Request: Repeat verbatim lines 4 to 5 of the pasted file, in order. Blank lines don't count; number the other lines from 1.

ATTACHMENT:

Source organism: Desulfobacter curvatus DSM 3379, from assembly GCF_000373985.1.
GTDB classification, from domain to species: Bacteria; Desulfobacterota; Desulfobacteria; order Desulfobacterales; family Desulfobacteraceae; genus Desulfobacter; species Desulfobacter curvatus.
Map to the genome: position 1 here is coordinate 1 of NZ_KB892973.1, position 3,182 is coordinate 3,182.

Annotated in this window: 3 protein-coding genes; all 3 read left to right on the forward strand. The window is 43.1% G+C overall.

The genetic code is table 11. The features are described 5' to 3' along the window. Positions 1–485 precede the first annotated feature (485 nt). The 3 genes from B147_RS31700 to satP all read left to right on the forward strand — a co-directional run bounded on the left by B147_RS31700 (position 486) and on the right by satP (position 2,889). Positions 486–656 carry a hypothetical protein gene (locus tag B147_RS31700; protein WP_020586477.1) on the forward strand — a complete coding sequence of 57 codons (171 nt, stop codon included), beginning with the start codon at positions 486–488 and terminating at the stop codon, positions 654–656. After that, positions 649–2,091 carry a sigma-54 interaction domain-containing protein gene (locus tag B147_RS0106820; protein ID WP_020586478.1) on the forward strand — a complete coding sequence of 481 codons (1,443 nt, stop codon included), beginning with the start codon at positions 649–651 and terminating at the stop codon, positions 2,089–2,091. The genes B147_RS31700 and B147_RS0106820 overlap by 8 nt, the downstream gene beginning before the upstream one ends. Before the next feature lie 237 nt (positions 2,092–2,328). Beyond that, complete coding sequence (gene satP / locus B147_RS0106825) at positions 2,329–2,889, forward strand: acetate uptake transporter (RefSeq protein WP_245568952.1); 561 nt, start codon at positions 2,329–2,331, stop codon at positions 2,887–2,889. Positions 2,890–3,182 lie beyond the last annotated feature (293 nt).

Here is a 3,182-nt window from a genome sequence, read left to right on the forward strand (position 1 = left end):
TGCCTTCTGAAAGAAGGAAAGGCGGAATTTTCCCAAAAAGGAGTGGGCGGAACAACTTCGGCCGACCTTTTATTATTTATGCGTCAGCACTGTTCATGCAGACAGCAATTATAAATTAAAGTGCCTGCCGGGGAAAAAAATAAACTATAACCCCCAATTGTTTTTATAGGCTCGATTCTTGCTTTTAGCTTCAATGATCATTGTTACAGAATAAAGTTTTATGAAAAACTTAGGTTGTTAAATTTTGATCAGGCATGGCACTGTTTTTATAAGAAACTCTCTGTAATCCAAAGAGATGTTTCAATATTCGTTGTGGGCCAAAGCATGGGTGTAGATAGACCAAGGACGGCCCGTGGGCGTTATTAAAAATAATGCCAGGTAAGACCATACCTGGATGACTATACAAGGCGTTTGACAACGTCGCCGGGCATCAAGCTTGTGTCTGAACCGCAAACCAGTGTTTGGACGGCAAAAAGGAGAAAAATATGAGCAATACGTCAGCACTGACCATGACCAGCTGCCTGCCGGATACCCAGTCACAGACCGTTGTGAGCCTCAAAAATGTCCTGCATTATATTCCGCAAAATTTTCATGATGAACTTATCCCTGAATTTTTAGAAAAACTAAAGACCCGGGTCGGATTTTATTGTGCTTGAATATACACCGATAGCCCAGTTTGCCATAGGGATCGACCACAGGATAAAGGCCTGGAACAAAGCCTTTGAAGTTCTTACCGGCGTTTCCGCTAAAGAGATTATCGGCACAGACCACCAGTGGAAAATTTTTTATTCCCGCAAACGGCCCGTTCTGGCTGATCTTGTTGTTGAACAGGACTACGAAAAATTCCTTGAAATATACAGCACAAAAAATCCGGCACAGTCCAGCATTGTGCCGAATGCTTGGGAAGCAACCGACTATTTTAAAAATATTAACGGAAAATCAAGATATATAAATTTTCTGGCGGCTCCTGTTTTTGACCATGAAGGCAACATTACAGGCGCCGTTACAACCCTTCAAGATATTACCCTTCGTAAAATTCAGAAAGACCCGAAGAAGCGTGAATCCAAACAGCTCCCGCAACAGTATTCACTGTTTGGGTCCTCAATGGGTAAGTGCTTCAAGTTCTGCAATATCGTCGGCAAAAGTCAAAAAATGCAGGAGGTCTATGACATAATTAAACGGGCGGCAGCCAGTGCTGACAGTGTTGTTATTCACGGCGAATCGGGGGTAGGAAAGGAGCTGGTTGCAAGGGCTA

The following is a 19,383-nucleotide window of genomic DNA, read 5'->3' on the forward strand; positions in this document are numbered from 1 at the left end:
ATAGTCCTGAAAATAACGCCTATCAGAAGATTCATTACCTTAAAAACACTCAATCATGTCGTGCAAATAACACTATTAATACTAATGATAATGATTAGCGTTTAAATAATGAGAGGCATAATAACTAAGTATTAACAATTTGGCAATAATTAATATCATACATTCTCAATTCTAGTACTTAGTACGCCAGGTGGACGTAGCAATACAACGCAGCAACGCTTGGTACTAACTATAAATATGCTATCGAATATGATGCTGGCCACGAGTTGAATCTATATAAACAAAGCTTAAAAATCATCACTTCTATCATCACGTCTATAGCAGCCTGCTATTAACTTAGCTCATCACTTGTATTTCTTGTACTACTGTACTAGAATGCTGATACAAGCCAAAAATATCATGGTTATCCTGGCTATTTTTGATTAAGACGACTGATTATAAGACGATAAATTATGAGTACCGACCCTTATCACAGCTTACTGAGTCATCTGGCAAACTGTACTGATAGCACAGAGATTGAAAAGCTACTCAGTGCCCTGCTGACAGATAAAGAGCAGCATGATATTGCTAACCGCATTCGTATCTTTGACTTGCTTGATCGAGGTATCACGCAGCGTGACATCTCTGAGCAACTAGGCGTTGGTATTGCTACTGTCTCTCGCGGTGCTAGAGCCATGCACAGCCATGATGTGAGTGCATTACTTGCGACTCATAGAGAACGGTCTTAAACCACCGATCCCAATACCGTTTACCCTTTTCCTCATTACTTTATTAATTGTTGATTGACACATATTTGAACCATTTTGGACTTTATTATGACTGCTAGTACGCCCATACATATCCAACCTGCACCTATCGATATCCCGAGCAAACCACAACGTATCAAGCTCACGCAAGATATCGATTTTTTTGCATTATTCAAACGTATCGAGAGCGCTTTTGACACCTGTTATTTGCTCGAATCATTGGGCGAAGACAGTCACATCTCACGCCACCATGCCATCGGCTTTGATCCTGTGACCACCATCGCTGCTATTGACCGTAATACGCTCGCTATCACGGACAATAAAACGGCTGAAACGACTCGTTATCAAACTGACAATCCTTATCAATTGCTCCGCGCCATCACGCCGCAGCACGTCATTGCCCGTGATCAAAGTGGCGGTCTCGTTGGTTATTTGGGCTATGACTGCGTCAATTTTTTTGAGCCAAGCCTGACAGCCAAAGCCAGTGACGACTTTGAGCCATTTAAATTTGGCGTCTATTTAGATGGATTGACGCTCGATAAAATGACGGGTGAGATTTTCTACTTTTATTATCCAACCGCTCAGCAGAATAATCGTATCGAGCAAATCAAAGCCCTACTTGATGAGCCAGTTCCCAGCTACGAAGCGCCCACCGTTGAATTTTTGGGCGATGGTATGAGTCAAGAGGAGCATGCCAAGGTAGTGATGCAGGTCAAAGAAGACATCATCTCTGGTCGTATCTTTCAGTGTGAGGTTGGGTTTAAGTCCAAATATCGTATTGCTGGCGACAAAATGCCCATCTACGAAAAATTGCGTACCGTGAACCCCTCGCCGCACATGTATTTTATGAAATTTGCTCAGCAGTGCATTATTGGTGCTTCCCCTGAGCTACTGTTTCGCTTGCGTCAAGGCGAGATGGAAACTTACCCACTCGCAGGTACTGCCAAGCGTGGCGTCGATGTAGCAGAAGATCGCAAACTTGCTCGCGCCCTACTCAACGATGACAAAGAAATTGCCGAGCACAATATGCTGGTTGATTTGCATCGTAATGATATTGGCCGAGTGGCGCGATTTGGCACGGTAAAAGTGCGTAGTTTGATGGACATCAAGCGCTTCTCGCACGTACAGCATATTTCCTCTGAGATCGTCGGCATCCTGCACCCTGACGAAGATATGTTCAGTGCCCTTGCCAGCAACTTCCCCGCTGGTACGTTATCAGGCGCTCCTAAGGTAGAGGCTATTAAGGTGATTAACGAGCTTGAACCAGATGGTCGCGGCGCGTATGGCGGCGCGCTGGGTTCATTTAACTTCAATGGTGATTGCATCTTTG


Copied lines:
Annotated in this window: 3 protein-coding genes; all 3 read left to right on the forward strand. The window is 43.1% G+C overall.

The genetic code is table 11. The features are described 5' to 3' along the window. Positions 1–485 precede the first annotated feature (485 nt). The 3 genes from B147_RS31700 to satP all read left to right on the forward strand — a co-directional run bounded on the left by B147_RS31700 (position 486) and on the right by satP (position 2,889). Positions 486–656 carry a hypothetical protein gene (locus tag B147_RS31700; protein WP_020586477.1) on the forward strand — a complete coding sequence of 57 codons (171 nt, stop codon included), beginning with the start codon at positions 486–488 and terminating at the stop codon, positions 654–656. After that, positions 649–2,091 carry a sigma-54 interaction domain-containing protein gene (locus tag B147_RS0106820; protein ID WP_020586478.1) on the forward strand — a complete coding sequence of 481 codons (1,443 nt, stop codon included), beginning with the start codon at positions 649–651 and terminating at the stop codon, positions 2,089–2,091. The genes B147_RS31700 and B147_RS0106820 overlap by 8 nt, the downstream gene beginning before the upstream one ends. Before the next feature lie 237 nt (positions 2,092–2,328). Beyond that, complete coding sequence (gene satP / locus B147_RS0106825) at positions 2,329–2,889, forward strand: acetate uptake transporter (RefSeq protein WP_245568952.1); 561 nt, start codon at positions 2,329–2,331, stop codon at positions 2,887–2,889. Positions 2,890–3,182 lie beyond the last annotated feature (293 nt).